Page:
The latest devices from Apple and BlackBerry are quite similar physically. The Z10 measures 5.1 x 2.6 x 0.35 inches, and the iPhone 5 stretches 4.9 x 2.3 x 0.30 inches. The BlackBerry weighs 4.78 ounces to iPhone 5's 3.95 ounces. Both are encased in metal and covered on the front by glass from edge to edge and top to bottom. Both achieve superb thinness by combining protective glass and touch sensitivity on a single layer atop the LCD.
The iPhone 5 and Z10 both deliver 8-megapixel rear cameras and lots of whiz-bang software to make up for their smallish light-gathering capabilities. Thanks to beefy graphics processors, both can capture video as well as anything short of professional grade gear. To its iSight camera, Apple adds a five-layer lens and something called dynamic smart filtering, which it says is helpful in low-light situations. BlackBerry has TimeShift, which automatically shoots multiple pictures before and after people say cheese, and lets the shutterbug pick the best ones (some versions of Android do this too). Both devices capture 720p video with a 2-megapixel front camera.
Apple and BlackBerry both offer devices for AT&T, Sprint and Verizon carriers; BlackBerry supports T-Mobile too. Both devices include Bluetooth 4.0, GPS, dual-band Wi-Fi, GSM, HSPA, UMTS and LTE radios. BlackBerry adds NFC. BlackBerry is equipped with an 1,800 mAh user-replaceable battery. The iPhone 5 comes with a 1,440 mAh cell that's soldered in. BlackBerry rates 3G talk time at up to 10 hours; Apple claims eight hours.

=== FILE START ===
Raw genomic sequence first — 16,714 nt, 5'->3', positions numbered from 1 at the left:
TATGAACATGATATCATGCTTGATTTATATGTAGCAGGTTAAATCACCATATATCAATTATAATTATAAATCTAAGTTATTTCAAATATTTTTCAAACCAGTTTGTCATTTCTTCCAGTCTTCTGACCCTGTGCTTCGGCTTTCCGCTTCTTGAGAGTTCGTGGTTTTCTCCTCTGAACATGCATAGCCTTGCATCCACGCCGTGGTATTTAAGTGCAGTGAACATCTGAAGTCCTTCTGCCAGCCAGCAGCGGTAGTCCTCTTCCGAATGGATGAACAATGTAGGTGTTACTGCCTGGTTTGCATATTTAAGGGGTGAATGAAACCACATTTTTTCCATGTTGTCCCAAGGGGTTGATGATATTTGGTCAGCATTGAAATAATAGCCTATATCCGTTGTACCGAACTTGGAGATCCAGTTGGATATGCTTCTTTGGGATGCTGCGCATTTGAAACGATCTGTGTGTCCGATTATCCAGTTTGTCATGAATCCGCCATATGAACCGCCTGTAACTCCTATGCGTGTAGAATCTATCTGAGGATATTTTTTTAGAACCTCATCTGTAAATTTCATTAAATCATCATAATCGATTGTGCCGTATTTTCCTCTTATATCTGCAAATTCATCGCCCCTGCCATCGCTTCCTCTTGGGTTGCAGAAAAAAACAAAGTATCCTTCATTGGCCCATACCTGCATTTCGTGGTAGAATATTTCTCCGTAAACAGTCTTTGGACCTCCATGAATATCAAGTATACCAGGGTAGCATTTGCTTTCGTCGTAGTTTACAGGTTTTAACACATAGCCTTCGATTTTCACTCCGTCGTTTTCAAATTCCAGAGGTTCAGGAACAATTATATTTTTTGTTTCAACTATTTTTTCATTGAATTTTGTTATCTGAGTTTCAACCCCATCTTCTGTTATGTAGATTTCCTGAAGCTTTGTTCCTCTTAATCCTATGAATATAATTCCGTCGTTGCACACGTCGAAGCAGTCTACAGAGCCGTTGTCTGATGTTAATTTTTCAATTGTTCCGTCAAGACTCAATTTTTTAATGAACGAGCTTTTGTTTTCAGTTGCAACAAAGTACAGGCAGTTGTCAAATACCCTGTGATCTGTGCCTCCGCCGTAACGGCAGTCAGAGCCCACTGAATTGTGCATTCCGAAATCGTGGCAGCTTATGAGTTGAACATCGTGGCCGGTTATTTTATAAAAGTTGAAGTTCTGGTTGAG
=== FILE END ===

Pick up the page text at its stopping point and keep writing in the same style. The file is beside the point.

A major part of the appeal of Apple's devices is Apple's software; it's intuitive, it's stable and if it doesn't do everything that's needed, there's always an app or two that can. To compete with iPhone, BlackBerry has to provide a device that's more than an iPhone clone, technically speaking. Based on the stable and mature QNX operating system, the BlackBerry 10 operating system must go beyond iOS 6. And in some ways it does. Take for example BlackBerry Balance, which provides separate on-device workspaces for personal and business personas. In a stroke, BlackBerry addresses the BYOD dilemma facing many of today's enterprise IT departments, in which employees seek to use their own devices to access corporate data. Other features, including Hub and Flow, are designed with today's multitasking corporate execs in mind. Messaging has been overhauled to include video chat and screen sharing with other BlackBerry users, and the UI has been optimized for one-handed use. Perhaps one day we'll see a camera that reminds users to keep their eyes on the road.
The iPhone 5 has been selling since September with hundreds of thousands of available apps; the BlackBerry Z10 is set for wide availability in March, and will present about 70,000 apps for download in its BlackBerry World app store. Putting its research in motion, the company formerly known as RIM built a device that spec-for-spec is worthy of the competition it will face. What remains to be seen is whether its legions of loyal corporate followers remain or return to the platform, and whether BlackBerry software -- front end and back -- will be up to the task.